The purpose of this paper is to examine whether young people who bully others in childhood (aged seven to 12 years old) go on to have worse health outcomes than non-bullies 39 years later. Furthermore, four categories of engagement in bullying behaviors (bully, victim, bully-victim, and not involved) were compared in order to assess differences in health and well-being in late adulthood.
A sample of 305 teacher-identified childhood bullies were selected from the Aberdeen Children of the 1950s cohort and matched with a sample of 305 non-bullies using propensity score matching methods. These groups were then tested for differences in six health outcomes (perceived support, depression, poor health, presence of a long-term illness, history of smoking, and frequent alcohol consumption) measured in late adulthood. Categories of bullying engagement (bully, victim, bully-victim, not involved) were also constructed using the matched groups and adult recollection of victimization, and differences between the four groups on health outcomes were tested.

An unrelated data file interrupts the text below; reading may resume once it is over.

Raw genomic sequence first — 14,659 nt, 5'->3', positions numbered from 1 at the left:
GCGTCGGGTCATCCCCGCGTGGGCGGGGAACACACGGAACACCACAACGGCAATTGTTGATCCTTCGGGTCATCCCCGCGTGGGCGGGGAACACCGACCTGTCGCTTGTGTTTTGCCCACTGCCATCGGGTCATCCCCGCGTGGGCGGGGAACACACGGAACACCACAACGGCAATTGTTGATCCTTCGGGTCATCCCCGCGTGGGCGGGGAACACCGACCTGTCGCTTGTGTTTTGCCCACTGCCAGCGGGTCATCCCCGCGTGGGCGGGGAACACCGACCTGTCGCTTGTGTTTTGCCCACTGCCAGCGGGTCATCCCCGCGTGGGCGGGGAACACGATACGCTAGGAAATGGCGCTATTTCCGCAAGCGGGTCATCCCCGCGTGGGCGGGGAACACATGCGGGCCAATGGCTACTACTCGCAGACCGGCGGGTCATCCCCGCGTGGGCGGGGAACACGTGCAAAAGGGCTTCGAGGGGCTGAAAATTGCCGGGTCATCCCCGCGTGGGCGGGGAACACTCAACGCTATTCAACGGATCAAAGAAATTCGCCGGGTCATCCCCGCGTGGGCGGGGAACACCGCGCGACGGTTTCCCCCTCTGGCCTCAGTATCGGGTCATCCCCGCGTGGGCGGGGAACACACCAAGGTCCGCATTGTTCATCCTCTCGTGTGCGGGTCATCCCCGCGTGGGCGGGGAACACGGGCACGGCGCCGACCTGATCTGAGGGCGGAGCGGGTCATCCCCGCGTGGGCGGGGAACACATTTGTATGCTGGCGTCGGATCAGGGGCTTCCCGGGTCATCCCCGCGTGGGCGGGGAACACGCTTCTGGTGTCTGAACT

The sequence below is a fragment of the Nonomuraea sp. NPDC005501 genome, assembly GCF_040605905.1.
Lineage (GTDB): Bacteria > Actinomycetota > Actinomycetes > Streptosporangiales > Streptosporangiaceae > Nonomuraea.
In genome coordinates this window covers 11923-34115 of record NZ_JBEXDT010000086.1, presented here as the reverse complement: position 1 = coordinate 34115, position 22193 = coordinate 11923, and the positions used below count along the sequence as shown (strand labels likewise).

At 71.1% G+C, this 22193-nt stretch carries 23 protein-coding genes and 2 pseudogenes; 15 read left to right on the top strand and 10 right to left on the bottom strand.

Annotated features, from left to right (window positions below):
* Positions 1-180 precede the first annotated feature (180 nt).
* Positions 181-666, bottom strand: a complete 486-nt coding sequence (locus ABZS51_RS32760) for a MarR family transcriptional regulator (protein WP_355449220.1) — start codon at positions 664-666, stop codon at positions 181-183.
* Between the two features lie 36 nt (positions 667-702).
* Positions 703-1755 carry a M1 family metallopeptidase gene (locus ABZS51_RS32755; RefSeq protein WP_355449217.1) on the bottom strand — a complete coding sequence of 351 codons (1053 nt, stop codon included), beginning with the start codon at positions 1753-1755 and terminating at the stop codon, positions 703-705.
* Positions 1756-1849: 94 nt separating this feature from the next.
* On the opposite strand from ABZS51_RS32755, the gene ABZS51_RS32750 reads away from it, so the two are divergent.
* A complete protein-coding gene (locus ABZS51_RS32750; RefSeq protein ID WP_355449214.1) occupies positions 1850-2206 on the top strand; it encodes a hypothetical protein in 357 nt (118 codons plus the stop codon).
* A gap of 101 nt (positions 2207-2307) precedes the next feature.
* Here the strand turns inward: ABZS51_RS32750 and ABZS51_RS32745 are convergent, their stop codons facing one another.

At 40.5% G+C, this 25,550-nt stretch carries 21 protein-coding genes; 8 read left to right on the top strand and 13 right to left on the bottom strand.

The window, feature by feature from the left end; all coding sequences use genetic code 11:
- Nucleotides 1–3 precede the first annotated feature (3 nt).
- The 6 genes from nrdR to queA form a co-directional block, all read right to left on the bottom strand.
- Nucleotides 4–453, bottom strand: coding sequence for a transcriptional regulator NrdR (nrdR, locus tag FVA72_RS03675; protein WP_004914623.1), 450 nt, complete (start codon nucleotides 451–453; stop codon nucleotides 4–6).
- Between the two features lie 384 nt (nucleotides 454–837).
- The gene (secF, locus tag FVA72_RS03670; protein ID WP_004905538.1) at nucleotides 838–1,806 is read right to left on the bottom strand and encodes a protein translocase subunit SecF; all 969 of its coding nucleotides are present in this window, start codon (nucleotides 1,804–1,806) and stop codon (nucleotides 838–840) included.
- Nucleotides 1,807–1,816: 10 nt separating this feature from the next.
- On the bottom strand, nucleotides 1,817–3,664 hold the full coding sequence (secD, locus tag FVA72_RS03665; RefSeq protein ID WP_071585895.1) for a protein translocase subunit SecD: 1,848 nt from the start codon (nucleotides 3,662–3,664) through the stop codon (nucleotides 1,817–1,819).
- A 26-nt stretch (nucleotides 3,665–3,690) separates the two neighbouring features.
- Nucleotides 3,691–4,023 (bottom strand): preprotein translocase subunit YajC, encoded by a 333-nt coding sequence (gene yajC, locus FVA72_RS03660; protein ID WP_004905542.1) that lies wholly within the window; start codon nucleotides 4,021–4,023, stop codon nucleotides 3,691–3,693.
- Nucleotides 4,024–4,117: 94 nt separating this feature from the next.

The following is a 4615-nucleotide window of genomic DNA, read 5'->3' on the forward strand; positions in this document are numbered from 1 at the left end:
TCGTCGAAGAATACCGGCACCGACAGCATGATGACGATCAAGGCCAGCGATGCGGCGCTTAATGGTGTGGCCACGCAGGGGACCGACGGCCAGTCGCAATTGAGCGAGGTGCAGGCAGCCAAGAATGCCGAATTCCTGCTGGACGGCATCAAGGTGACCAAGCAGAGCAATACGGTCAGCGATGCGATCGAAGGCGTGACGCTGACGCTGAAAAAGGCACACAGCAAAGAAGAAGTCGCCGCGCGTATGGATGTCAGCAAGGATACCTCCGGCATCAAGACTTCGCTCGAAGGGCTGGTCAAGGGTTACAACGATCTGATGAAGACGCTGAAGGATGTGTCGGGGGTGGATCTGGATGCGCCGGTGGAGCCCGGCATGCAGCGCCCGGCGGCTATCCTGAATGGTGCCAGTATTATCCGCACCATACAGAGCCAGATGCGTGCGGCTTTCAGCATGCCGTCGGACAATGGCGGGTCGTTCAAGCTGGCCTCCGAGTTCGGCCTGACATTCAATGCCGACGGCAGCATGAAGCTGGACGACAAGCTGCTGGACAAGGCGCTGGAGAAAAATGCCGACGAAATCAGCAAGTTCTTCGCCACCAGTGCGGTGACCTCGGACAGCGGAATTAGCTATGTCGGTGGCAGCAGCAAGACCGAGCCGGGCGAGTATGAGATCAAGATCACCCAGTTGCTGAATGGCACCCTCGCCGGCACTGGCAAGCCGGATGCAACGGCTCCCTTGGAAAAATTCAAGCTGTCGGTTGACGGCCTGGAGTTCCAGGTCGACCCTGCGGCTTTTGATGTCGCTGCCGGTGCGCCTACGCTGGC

Bullies were found to be significantly more likely than non-bullies to have a history of smoking and currently have a long-term illness and victims reported significantly lower levels of perceived support and greater depression than non-victims. Furthermore, bully-victims reported experiencing significantly less support and more depression than bullies, and were significantly more likely to currently have a long-term illness than non-bullies.
Results indicate that bullying in childhood is associated with negative health outcomes much later in life. Being both a perpetrator and victim of bullying was associated with worse health outcomes than either being a bully, victim, or not being involved. These results indicate that there are long-lasting implications for individuals involved in bullying almost four decades later in life.
This study was supported by a Marsden Fast-Start Grant from The Royal Society of New Zealand. Data used for this manuscript come from the Aberdeen Children of the 1950s study (ACONF), the thanks go to the steering committee for granting access to the anonymized data set.
Stuart, J. and E. Jose, P. (2014), "Is bullying bad for your health? The consequences of bullying perpetration and victimization in childhood on health behaviors in adulthood", Journal of Aggression, Conflict and Peace Research, Vol. 6 No. 3, pp. 185-195. https://doi.org/10.1108/JACPR-01-2014-0003Download as .RIS
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